Grayson has always been a sensitive child.
When he was only six months I was beside myself with wondering why he wasn't anything like those happy Gerber babies I saw in play yards cooing at stuffed caterpillars and sweet-eyed baby elephants. He wasn't content unless one of his "people" was near enough. I mean near enough to see them, smell them, feel them with his invisible tentacles that couldn't reach across a small room.
Grayson never wanted to be alone. I realize most babies don't like to be alone but if you ever met us in the first year of his life, you would see a baby who could sense when his person even thought about sprinting to the upstairs to bring down some clothes to fold without him. He required lots of attention and loved having things explained to him. In detail. Until your brain fell out of your ears. And then again more.
It was sweet but difficult too because sometimes I just wanted to have a cozy little uncurious lump on my chest who slept for hours instead of minutes.
And if he was handed off to someone he didn't particularly have memorized, all fury broke loose. Dude was not having any substitutes.
My "friends" told me I needed to socialize him more.
I considered drinking.
My family reminded me he was Grayson and had his own personality way before we met him.
This idea finally sunk in the day a book called, "Parenting Your Sensitive Child," literally fell into our shopping cart on one of our thousands of trips to the thrift store. I practically read that puppy cover to cover before we left the parking lot. It would be my new bible; paragraphs highlighted, sentenced underlined, pages dog-eared to show Andy.
THIS AUTHOR KNEW GRAYSON! Where was BOOK TWO?
This book, my family, and a gigantic learning curve taught me how to appreciate Grayson for who he was: a sensitive, beautifully deep, and compassionate boy. Little did I know just how deep.
When he was very small, not quite two, we took a nature walk around the neighborhood. Grayson stopped to smell a neighbor's cluster of flowers. He gibber jabbered something about them and began walking again. "Mommy? What dey name?"
"What dey name, da fowers name."
"Ohhh, the flowers? Those are called, ummm, they're petunias I think."
"No, Mommy dey not toonias."
"Then what do you think they're called?"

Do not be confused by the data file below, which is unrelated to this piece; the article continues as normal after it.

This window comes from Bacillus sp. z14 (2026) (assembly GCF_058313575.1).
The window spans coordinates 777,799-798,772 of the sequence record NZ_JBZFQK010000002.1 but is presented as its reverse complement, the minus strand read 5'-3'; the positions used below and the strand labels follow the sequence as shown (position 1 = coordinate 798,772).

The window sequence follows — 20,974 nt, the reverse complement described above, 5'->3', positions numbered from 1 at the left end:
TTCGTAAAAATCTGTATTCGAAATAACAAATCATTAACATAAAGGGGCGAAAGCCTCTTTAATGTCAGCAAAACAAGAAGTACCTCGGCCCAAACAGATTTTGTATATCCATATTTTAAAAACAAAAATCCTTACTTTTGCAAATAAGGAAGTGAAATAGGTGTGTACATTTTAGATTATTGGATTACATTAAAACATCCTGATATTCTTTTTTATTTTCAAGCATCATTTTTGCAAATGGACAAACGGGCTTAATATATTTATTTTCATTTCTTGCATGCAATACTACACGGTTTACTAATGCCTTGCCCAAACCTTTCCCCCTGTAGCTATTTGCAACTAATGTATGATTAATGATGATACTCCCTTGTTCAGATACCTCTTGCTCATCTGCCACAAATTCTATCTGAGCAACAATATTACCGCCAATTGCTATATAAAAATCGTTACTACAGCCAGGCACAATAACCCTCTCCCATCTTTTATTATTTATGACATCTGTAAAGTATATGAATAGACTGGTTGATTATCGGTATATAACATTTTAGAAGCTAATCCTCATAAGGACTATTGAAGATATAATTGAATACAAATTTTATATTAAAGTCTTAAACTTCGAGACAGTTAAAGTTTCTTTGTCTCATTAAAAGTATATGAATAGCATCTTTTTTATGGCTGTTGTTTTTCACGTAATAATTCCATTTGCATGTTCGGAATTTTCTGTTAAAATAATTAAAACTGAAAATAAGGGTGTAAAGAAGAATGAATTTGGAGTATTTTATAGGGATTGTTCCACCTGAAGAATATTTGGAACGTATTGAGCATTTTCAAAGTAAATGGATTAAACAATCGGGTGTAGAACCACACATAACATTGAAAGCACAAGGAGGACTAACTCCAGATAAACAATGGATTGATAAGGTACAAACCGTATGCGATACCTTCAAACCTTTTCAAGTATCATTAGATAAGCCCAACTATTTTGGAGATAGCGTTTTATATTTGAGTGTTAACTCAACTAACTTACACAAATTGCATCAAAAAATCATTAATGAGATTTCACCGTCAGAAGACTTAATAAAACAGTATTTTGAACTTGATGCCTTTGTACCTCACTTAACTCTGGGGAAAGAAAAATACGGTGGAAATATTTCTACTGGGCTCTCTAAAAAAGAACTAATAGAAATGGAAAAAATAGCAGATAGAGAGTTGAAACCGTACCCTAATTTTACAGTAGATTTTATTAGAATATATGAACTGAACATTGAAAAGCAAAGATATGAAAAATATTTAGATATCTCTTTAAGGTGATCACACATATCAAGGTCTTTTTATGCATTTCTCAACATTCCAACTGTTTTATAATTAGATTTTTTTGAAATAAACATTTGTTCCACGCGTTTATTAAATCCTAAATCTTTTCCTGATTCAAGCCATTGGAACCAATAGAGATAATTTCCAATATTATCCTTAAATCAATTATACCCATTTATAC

"Dose fowers name imp-AY-shuns."
And hell if he wasn't correct. Those flowers were impatiens, I had forgotten that was their name. I should've known because my grandmother planted them every year in the front yard.
"You're right, Grayson, how did you know?"
"She tell me."
Um, what the who the what?!?
"Who told you, Honey?"
-Pointing to the yard- "Her. Dat Lady tell me."
OMGOMGOMG he can see my grandmother.
"Is she an older lady?"
"No, she is same as you."
So who knows who he was talking to but I can promise you I've never met an under-two-year-old child who can tell you the difference between a petunia and an impatien. It fa-reeeeaaaked me out. But in a good way. Suddenly I gave way to a possibility that Grayson's sensitive nature just might be a bigger blessing than I knew. Or it could just cost us playdates, playground playdates, and other people in general.
So many more stories to share about Grayson's take on the cosmos but zoom ahead to a few nights ago to a conversation we had right before he fell asleep. He was practically snoozing while he was talking which only loaned itself to the eery innocence of his words for me. I will warn you that the first sentence is a doozy. Consider yourself forewarned. He's not a child who cares much about Legos or riding his bike although sometimes I wish he was. Sometimes I wish he wasn't so consumed with the bigger picture. But he is. It's the undercurrent of his thoughts that comes out when he is comfortable, peaceful, and feeling safe. It always has been.
Our Conversation Not About Power Rangers
Grayson: Hey Mommy, we're all going to die.
(Oh boy, here we go again.)
Me: Why would u say that? Grayson: No, I mean all the people on earth are going to die because
people can't live on and on forever you know. Me: No? Can anyone? G: God. Me: Yeah? How do you get to be that guy? G: You die an then you become God. Me: So people who die get to be God? G: Yeah. Mommy? What do you think God feels like? Me: Probably like flying. What do you think?
Long serious pause, I actually thought he fell asleep thinking about it.
G: Like guarding.
Whoa. Never thought about it that way. Poor tired God.
Me: Sounds exhausting. Do you think God naps? G: No. Me: That's a raw deal. G: What do you mean, raw deal, Mommy?
Me: Nothing Honey. It just means I hope you're wrong about the napping
and right about everything else.